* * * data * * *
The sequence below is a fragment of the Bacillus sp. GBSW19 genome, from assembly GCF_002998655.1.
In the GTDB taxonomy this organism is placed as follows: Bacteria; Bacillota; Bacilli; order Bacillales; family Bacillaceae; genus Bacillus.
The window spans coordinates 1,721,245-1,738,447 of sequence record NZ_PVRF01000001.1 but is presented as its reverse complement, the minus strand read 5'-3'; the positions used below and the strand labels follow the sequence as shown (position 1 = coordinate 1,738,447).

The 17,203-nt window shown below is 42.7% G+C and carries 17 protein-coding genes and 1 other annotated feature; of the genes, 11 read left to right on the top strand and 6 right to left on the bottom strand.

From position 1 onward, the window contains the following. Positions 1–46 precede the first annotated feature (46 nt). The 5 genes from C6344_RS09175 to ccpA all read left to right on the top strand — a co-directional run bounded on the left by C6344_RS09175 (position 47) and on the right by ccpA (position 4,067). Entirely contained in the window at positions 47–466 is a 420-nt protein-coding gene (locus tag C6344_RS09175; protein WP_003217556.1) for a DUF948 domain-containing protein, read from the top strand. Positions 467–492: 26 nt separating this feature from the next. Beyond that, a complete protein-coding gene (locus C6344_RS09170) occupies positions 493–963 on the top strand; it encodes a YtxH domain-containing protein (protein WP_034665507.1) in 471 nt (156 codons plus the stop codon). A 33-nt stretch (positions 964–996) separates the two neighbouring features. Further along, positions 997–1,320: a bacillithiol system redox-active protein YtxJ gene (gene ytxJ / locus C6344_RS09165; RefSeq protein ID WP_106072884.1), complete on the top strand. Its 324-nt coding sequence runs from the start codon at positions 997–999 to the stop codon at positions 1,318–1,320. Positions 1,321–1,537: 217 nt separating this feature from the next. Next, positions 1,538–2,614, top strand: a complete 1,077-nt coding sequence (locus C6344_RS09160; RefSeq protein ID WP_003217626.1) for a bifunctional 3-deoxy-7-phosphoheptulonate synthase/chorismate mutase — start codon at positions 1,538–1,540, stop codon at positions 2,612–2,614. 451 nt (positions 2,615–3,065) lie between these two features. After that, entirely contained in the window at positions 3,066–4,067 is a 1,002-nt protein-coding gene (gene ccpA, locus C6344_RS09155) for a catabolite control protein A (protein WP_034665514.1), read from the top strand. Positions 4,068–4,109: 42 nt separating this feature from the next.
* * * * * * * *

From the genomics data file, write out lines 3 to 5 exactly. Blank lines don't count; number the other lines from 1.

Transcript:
The window spans coordinates 1,721,245-1,738,447 of sequence record NZ_PVRF01000001.1 but is presented as its reverse complement, the minus strand read 5'-3'; the positions used below and the strand labels follow the sequence as shown (position 1 = coordinate 1,738,447).

The 17,203-nt window shown below is 42.7% G+C and carries 17 protein-coding genes and 1 other annotated feature; of the genes, 11 read left to right on the top strand and 6 right to left on the bottom strand.

From position 1 onward, the window contains the following. Positions 1–46 precede the first annotated feature (46 nt). The 5 genes from C6344_RS09175 to ccpA all read left to right on the top strand — a co-directional run bounded on the left by C6344_RS09175 (position 47) and on the right by ccpA (position 4,067). Entirely contained in the window at positions 47–466 is a 420-nt protein-coding gene (locus tag C6344_RS09175; protein WP_003217556.1) for a DUF948 domain-containing protein, read from the top strand. Positions 467–492: 26 nt separating this feature from the next. Beyond that, a complete protein-coding gene (locus C6344_RS09170) occupies positions 493–963 on the top strand; it encodes a YtxH domain-containing protein (protein WP_034665507.1) in 471 nt (156 codons plus the stop codon). A 33-nt stretch (positions 964–996) separates the two neighbouring features. Further along, positions 997–1,320: a bacillithiol system redox-active protein YtxJ gene (gene ytxJ / locus C6344_RS09165; RefSeq protein ID WP_106072884.1), complete on the top strand. Its 324-nt coding sequence runs from the start codon at positions 997–999 to the stop codon at positions 1,318–1,320. Positions 1,321–1,537: 217 nt separating this feature from the next. Next, positions 1,538–2,614, top strand: a complete 1,077-nt coding sequence (locus C6344_RS09160; RefSeq protein ID WP_003217626.1) for a bifunctional 3-deoxy-7-phosphoheptulonate synthase/chorismate mutase — start codon at positions 1,538–1,540, stop codon at positions 2,612–2,614. 451 nt (positions 2,615–3,065) lie between these two features. After that, entirely contained in the window at positions 3,066–4,067 is a 1,002-nt protein-coding gene (gene ccpA, locus C6344_RS09155) for a catabolite control protein A (protein WP_034665514.1), read from the top strand. Positions 4,068–4,109: 42 nt separating this feature from the next.